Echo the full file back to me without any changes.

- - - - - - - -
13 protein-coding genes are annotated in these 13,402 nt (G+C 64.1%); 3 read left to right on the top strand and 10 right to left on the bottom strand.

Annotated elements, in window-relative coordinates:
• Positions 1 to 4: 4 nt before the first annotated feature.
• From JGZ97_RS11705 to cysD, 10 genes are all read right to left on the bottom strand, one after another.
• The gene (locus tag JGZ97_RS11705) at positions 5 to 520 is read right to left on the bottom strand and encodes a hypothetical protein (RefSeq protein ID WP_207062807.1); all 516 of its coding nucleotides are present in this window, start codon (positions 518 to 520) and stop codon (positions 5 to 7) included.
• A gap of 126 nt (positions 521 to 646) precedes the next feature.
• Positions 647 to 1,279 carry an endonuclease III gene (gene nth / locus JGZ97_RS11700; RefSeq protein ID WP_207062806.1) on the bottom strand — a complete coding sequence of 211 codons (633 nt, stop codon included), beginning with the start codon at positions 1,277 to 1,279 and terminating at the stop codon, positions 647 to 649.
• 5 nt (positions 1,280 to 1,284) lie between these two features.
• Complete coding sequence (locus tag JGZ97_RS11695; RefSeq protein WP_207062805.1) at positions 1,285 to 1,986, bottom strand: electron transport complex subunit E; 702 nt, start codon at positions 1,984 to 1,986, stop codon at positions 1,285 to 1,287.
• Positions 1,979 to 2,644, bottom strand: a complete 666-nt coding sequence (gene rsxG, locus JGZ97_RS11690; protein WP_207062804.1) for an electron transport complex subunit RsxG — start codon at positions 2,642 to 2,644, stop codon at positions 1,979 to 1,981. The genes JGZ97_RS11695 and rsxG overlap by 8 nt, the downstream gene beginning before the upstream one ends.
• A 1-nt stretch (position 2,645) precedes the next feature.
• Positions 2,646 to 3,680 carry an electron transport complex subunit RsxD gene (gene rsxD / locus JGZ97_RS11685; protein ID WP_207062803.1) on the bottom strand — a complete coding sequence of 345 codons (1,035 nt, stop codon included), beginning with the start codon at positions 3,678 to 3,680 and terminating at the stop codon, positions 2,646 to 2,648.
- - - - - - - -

13 protein-coding genes are annotated in these 13,402 nt (G+C 64.1%); 3 read left to right on the top strand and 10 right to left on the bottom strand.

Annotated elements, in window-relative coordinates:
• Positions 1 to 4: 4 nt before the first annotated feature.
• From JGZ97_RS11705 to cysD, 10 genes are all read right to left on the bottom strand, one after another.
• The gene (locus tag JGZ97_RS11705) at positions 5 to 520 is read right to left on the bottom strand and encodes a hypothetical protein (RefSeq protein ID WP_207062807.1); all 516 of its coding nucleotides are present in this window, start codon (positions 518 to 520) and stop codon (positions 5 to 7) included.
• A gap of 126 nt (positions 521 to 646) precedes the next feature.
• Positions 647 to 1,279 carry an endonuclease III gene (gene nth / locus JGZ97_RS11700; RefSeq protein ID WP_207062806.1) on the bottom strand — a complete coding sequence of 211 codons (633 nt, stop codon included), beginning with the start codon at positions 1,277 to 1,279 and terminating at the stop codon, positions 647 to 649.
• 5 nt (positions 1,280 to 1,284) lie between these two features.
• Complete coding sequence (locus tag JGZ97_RS11695; RefSeq protein WP_207062805.1) at positions 1,285 to 1,986, bottom strand: electron transport complex subunit E; 702 nt, start codon at positions 1,984 to 1,986, stop codon at positions 1,285 to 1,287.
• Positions 1,979 to 2,644, bottom strand: a complete 666-nt coding sequence (gene rsxG, locus JGZ97_RS11690; protein WP_207062804.1) for an electron transport complex subunit RsxG — start codon at positions 2,642 to 2,644, stop codon at positions 1,979 to 1,981. The genes JGZ97_RS11695 and rsxG overlap by 8 nt, the downstream gene beginning before the upstream one ends.
• A 1-nt stretch (position 2,645) precedes the next feature.
• Positions 2,646 to 3,680 carry an electron transport complex subunit RsxD gene (gene rsxD / locus JGZ97_RS11685; protein ID WP_207062803.1) on the bottom strand — a complete coding sequence of 345 codons (1,035 nt, stop codon included), beginning with the start codon at positions 3,678 to 3,680 and terminating at the stop codon, positions 2,646 to 2,648.